A year after Nokia partnered with Microsoft to bring its Windows Phone operating system to Nokia devices, the phone manufacturer is marking 2012 as its “big comeback year” in North America, said the company’s head of North America marketing Valerie Buckingham during a Social Media Week keynote on Feb. 13.
Nokia’s North American re-entry coincides with the continental launch of its Lumia smartphone line this year. The brand has seen its business diminish in recent years, leading it to partner with Microsoft, which itself was slow to capitalize on the smartphone marketplace. The well-received Windows Phone line has been greeted by many wireless experts as the best chance both companies have to re-establish their brands in a market dominated by Android and Apple.
Addressing a concern that Nokia would have to navigate promoting its own brand as well as that of Microsoft’s mobile software—which could mean Nokia promoting its rival manufacturers—Buckingham said Nokia is “initially” focused on promoting the Windows Phone ecosystem.
“We’re as focused right now on building out the ecosystem for Windows Phone because we believe if we can lift the tide, it’s going to lift all boats,” she said, adding that research has shown consumers are more focused on the integrated device as opposed to specific hardware or software offerings.
But before Nokia could launch its re-entry initiative, it had to get a lay of the land. Buckingham acknowledged that the Nokia brand has been under the radar for most North American consumers. “You need to be realistic when you talk to someone you haven’t seen in five years,” Buckingham said.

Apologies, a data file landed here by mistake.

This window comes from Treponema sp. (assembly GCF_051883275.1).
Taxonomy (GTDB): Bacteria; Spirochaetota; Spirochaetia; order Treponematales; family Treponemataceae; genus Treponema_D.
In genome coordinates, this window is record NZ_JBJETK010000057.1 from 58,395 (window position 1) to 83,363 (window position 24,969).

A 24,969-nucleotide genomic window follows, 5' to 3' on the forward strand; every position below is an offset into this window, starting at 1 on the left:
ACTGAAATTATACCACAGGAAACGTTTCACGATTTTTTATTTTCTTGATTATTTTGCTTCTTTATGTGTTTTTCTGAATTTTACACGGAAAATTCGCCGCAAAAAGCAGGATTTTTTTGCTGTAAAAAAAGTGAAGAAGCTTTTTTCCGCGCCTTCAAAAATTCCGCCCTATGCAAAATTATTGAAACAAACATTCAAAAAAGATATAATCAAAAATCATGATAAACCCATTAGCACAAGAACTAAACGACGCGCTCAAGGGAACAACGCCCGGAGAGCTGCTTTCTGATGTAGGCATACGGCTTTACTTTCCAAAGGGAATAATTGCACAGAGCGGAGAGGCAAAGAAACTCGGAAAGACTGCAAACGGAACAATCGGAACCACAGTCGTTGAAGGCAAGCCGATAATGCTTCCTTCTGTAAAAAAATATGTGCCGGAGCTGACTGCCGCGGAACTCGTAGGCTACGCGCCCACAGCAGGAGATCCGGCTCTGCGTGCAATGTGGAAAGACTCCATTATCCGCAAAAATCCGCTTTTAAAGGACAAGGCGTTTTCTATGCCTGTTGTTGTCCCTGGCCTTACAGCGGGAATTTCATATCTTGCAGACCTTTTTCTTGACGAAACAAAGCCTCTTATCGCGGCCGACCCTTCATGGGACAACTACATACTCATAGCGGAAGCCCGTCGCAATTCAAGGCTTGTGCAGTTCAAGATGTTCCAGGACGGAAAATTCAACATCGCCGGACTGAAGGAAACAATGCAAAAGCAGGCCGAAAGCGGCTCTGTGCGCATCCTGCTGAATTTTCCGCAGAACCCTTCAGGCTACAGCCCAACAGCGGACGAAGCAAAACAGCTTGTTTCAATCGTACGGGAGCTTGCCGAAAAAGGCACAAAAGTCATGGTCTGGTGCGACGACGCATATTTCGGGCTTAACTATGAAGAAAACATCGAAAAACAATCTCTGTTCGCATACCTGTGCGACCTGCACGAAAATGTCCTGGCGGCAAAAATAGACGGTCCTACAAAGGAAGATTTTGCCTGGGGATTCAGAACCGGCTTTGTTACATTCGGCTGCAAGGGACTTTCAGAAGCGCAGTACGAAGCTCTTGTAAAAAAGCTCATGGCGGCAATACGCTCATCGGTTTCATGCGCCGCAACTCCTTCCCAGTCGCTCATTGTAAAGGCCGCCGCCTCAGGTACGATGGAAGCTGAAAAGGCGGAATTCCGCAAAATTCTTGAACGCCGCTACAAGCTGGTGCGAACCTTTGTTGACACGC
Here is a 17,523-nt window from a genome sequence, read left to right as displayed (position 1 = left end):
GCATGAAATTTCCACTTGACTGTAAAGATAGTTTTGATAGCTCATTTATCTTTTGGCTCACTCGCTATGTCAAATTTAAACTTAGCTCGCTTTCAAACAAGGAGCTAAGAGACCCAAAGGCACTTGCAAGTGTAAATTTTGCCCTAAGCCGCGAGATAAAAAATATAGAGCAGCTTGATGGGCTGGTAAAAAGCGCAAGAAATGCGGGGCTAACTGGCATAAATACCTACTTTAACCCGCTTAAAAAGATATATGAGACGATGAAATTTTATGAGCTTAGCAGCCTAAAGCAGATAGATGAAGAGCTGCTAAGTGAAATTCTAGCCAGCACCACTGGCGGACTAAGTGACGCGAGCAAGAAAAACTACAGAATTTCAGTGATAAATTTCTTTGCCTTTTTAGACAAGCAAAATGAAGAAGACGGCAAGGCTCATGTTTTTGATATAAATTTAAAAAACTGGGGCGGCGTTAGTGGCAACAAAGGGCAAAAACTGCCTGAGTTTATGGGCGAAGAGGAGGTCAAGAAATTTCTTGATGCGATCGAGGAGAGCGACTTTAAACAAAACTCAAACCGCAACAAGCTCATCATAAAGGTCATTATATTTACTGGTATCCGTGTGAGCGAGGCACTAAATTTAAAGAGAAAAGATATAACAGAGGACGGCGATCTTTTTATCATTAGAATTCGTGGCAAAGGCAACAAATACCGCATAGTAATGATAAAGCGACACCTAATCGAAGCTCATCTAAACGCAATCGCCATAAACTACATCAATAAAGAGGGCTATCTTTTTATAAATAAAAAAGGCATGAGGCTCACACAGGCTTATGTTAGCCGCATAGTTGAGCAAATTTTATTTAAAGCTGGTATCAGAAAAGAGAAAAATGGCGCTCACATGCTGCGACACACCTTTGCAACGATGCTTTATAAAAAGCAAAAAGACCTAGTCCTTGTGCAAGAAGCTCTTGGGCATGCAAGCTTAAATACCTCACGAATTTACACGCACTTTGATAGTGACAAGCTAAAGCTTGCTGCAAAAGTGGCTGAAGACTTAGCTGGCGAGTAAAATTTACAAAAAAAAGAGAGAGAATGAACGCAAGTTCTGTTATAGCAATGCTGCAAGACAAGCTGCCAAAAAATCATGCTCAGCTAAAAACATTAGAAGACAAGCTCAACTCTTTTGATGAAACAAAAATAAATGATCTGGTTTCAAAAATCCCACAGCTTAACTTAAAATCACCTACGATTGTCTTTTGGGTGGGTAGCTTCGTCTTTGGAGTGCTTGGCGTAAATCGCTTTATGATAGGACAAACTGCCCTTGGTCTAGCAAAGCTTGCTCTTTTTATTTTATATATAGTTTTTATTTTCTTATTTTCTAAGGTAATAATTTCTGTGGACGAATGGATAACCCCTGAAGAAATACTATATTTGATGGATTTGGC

To that end, Nokia again turned to research. The company identified millennials as a key customer segment because of the demographic’s heavy base of influencers. But before it began messaging millennials, Nokia arranged focus groups and panels to understand the segment and get past its rebellious stereotype. Nokia found that, perhaps surprisingly, young consumers consider their parents to be friends, aren’t rushing to move out of their parents’ homes and question ideas around consumerism.
“If we go out in our communication…with ideas of who people are that aren’t actually accurate, [then] in our world today…it’s immediately apparent when you’re checked out and when you’re clueless,” Buckingham said.
To relieve concerns about authenticity, Buckingham said brands need to balance projecting a single brand voice and encouraging employees to serve as brand custodians. The latter approach, she said, can “open up the pores a little bit and let that reality out.”
She added, “We gotta trust the people that work for us. I think if you build up so many systems that an individual that works for Nokia can’t reach out and be real, then we’ve got a problem."